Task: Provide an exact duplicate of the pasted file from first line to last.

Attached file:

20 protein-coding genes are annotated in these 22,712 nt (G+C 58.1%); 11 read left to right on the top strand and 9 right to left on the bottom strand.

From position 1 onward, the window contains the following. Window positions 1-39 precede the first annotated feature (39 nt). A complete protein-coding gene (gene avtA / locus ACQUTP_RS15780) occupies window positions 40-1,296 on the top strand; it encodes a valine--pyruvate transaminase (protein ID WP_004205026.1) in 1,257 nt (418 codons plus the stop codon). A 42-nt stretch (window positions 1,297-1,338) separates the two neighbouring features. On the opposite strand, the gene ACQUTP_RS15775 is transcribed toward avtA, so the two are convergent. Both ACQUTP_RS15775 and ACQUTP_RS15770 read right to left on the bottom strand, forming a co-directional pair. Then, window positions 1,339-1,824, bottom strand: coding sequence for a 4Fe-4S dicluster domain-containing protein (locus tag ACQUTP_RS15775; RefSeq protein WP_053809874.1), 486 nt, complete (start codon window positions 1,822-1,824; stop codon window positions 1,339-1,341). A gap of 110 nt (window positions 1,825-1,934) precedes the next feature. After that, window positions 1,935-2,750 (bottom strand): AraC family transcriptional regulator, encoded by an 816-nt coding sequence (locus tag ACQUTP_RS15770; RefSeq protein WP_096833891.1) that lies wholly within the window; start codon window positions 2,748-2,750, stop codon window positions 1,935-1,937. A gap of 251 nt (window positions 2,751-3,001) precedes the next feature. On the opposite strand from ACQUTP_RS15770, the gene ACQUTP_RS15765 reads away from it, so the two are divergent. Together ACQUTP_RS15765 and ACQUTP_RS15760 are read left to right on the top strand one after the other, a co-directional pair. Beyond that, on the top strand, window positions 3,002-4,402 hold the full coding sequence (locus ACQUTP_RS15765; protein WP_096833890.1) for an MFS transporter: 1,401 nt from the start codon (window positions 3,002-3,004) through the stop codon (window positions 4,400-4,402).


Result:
20 protein-coding genes are annotated in these 22,712 nt (G+C 58.1%); 11 read left to right on the top strand and 9 right to left on the bottom strand.

From position 1 onward, the window contains the following. Window positions 1-39 precede the first annotated feature (39 nt). A complete protein-coding gene (gene avtA / locus ACQUTP_RS15780) occupies window positions 40-1,296 on the top strand; it encodes a valine--pyruvate transaminase (protein ID WP_004205026.1) in 1,257 nt (418 codons plus the stop codon). A 42-nt stretch (window positions 1,297-1,338) separates the two neighbouring features. On the opposite strand, the gene ACQUTP_RS15775 is transcribed toward avtA, so the two are convergent. Both ACQUTP_RS15775 and ACQUTP_RS15770 read right to left on the bottom strand, forming a co-directional pair. Then, window positions 1,339-1,824, bottom strand: coding sequence for a 4Fe-4S dicluster domain-containing protein (locus tag ACQUTP_RS15775; RefSeq protein WP_053809874.1), 486 nt, complete (start codon window positions 1,822-1,824; stop codon window positions 1,339-1,341). A gap of 110 nt (window positions 1,825-1,934) precedes the next feature. After that, window positions 1,935-2,750 (bottom strand): AraC family transcriptional regulator, encoded by an 816-nt coding sequence (locus tag ACQUTP_RS15770; RefSeq protein WP_096833891.1) that lies wholly within the window; start codon window positions 2,748-2,750, stop codon window positions 1,935-1,937. A gap of 251 nt (window positions 2,751-3,001) precedes the next feature. On the opposite strand from ACQUTP_RS15770, the gene ACQUTP_RS15765 reads away from it, so the two are divergent. Together ACQUTP_RS15765 and ACQUTP_RS15760 are read left to right on the top strand one after the other, a co-directional pair. Beyond that, on the top strand, window positions 3,002-4,402 hold the full coding sequence (locus ACQUTP_RS15765; protein WP_096833890.1) for an MFS transporter: 1,401 nt from the start codon (window positions 3,002-3,004) through the stop codon (window positions 4,400-4,402).